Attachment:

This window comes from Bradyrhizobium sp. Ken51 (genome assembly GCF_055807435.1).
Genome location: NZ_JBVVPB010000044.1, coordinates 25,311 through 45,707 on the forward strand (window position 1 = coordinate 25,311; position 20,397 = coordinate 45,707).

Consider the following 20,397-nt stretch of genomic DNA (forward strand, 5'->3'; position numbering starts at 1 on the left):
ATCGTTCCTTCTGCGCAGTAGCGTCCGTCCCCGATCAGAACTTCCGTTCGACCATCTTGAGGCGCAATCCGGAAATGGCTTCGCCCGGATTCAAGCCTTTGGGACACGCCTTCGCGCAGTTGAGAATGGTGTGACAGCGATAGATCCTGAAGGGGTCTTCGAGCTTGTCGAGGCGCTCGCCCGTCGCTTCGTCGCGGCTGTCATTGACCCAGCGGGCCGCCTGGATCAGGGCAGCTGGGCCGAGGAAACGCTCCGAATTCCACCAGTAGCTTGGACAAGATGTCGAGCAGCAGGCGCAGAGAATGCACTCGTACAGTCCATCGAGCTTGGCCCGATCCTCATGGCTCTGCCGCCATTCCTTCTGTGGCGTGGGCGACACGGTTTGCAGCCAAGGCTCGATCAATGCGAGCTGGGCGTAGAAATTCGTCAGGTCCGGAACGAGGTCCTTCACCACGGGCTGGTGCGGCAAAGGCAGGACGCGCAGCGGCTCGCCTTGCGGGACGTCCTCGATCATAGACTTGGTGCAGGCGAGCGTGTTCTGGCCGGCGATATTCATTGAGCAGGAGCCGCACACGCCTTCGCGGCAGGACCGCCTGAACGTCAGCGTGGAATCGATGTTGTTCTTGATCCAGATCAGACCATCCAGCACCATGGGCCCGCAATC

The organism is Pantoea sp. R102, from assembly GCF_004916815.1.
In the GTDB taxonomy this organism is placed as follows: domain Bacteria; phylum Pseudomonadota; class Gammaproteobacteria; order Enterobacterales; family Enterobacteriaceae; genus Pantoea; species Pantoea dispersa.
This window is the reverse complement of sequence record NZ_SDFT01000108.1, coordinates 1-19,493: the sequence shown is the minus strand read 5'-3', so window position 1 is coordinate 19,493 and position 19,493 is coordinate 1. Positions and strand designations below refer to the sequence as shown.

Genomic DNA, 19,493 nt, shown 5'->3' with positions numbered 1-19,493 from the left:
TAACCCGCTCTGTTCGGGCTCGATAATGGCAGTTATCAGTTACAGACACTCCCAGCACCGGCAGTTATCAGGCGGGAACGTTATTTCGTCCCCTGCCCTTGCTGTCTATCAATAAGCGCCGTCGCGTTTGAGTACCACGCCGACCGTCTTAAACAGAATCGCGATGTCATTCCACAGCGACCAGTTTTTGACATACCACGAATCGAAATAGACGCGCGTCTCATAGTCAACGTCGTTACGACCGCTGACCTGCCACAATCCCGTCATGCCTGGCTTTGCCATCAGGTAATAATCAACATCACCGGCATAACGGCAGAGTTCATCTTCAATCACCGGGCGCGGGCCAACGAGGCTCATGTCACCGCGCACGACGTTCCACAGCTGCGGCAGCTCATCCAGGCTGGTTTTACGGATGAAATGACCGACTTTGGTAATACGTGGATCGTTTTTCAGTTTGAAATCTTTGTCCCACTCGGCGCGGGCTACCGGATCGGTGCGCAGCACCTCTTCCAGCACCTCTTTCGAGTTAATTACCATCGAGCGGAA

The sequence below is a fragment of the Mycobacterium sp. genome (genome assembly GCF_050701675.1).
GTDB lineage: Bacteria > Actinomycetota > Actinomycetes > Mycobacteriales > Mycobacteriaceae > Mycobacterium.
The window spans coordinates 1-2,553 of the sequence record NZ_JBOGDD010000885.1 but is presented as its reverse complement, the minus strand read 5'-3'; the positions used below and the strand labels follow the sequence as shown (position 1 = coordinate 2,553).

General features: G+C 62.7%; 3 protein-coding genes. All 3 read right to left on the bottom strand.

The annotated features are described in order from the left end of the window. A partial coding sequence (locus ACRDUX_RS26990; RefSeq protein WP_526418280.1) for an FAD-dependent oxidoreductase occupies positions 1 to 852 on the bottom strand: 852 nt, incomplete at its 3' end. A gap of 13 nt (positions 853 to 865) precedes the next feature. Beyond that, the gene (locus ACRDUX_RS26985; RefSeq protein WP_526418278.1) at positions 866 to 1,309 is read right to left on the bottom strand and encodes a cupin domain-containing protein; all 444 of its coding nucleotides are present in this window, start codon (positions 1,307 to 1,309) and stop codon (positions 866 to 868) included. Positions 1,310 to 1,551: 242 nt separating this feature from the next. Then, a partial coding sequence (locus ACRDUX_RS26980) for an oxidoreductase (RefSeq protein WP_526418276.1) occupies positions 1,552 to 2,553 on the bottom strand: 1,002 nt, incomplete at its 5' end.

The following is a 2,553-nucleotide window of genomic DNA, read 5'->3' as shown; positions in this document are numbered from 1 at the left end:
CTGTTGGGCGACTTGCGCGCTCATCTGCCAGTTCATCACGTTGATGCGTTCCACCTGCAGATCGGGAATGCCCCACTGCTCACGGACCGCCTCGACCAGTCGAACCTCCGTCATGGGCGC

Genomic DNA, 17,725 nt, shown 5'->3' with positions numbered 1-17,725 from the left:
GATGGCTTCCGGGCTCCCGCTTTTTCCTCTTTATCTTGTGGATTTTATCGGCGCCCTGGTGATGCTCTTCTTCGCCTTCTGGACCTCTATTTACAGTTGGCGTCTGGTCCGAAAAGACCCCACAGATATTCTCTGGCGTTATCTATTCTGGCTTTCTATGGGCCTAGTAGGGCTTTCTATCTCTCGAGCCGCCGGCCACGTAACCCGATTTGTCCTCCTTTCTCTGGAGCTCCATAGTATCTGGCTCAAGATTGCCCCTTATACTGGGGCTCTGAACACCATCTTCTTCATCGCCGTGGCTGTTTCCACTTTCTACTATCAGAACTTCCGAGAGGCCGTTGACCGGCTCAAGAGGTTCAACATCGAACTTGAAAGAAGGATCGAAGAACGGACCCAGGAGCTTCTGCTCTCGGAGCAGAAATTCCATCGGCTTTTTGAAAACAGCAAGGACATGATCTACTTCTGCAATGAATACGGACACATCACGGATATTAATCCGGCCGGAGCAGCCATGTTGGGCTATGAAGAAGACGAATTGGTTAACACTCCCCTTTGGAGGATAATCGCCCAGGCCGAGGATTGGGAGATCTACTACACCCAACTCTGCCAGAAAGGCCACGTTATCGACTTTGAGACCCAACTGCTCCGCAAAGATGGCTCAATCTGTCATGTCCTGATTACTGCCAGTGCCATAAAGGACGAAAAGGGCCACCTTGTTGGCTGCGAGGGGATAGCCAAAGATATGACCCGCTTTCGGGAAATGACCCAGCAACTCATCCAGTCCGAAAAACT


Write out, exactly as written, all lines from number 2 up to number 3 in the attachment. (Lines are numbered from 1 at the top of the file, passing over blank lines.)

Genome location: NZ_JBVVPB010000044.1, coordinates 25,311 through 45,707 on the forward strand (window position 1 = coordinate 25,311; position 20,397 = coordinate 45,707).

Consider the following 20,397-nt stretch of genomic DNA (forward strand, 5'->3'; position numbering starts at 1 on the left):